Connect with us – Art History Stories

The Nude Love of Ida Rubinstein and Romaine Brooks

20th century

The Nude Love of Ida Rubinstein and Romaine Brooks

Being a bisexual woman at the beginning of the 20th century was difficult. They were looked down at, they were scorned and discussed behind their backs. But they kept on going, working, and loving. Here comes a story of a difficult, troubled, and nude love between two women artists: Romaine Brooks, a painter, and Ida Rubinstein, a dancer.

Ida Rubinstein, Cleopatre, 1909 source:, love of ida rubinstein and romaine brooks

Ida Rubinstein, Cleopatre, 1909 source:

Ida was born into one of the richest families in Russia, trading with sugar and dealing with banking, Ida had a financially secured future. She was orphaned at an early age but her relatives from St Petersburg ensured she received a solid education and the maximum exposure to the cultural activities of the city.  Already in childhood, she exhibited a flair for the theatrical, always going by the name “Ida” instead of her given name Lydia. As she began travelling and meeting socialites, her behaviour changed and her ideas became too liberated and inappropriate for her status. Based on her scandalously modern dance technique and her role in 1908 for a private performance of Oscar Wilde’s Salomé, in which she stripped nude for the Dance of the Seven Veils, it was decided to have her confined to a mental institution.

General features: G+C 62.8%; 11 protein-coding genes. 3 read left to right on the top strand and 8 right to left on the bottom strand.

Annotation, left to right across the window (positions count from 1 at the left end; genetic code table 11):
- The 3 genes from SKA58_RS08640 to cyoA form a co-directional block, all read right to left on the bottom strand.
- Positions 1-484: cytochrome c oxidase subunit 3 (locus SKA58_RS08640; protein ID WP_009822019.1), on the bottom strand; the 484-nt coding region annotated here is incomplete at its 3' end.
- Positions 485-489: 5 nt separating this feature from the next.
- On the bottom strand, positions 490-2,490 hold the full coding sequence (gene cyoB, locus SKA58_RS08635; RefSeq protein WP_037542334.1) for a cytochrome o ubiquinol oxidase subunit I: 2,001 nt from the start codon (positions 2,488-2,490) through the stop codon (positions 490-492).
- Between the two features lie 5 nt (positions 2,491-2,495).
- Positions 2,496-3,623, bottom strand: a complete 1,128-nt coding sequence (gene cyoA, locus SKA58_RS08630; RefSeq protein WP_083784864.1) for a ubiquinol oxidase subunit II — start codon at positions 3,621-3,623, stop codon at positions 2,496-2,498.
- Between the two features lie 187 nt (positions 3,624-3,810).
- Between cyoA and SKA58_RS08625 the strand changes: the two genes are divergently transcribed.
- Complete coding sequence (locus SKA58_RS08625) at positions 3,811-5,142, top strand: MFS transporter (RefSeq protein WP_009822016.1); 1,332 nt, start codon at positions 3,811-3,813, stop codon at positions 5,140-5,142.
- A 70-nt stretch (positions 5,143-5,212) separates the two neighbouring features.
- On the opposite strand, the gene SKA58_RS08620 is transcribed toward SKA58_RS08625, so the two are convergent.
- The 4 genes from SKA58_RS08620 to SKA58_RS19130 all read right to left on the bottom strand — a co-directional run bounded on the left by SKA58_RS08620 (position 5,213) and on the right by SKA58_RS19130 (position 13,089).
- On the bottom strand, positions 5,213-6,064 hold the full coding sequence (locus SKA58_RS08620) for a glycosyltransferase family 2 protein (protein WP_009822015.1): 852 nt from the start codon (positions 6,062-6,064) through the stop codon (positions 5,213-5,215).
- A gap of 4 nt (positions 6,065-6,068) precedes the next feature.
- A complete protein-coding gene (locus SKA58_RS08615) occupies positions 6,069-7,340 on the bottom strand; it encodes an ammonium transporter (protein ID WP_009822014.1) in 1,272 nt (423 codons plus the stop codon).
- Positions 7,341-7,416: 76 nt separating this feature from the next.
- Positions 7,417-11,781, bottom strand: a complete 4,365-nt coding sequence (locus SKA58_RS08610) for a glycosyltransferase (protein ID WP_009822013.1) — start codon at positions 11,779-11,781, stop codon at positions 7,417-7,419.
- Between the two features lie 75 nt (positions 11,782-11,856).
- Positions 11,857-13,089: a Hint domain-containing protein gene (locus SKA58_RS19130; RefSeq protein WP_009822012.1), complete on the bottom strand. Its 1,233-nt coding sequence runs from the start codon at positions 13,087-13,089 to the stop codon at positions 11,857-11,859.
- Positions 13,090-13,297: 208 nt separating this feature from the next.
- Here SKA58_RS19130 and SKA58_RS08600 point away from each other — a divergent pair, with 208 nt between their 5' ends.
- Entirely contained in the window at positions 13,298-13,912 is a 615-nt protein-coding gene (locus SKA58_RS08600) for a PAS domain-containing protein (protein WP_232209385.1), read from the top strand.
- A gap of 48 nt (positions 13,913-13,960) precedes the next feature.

Valentin Serov , Portrait of Ida Rubenstein as Salome, 1910, Russian Museum, St Petersburg, ida rubinstein and romaine brooks love

Valentin Serov, Portrait of Ida Rubenstein as Salome, 1910, The State Russian Museum, St Petersburg

However, Ida escaped the psychiatric hospital and ran off to Paris, where she began working with the Ballets Russes, starring in their shows, Cléopatre, in 1909 and Sheherazade, in 1910. She fuelled the company with her immeasurable beauty and grace, inspiring many artists and attracting large audiences to the shows. Nevertheless, Ida needed more freedom and in 1911 she left and founded her own company instead.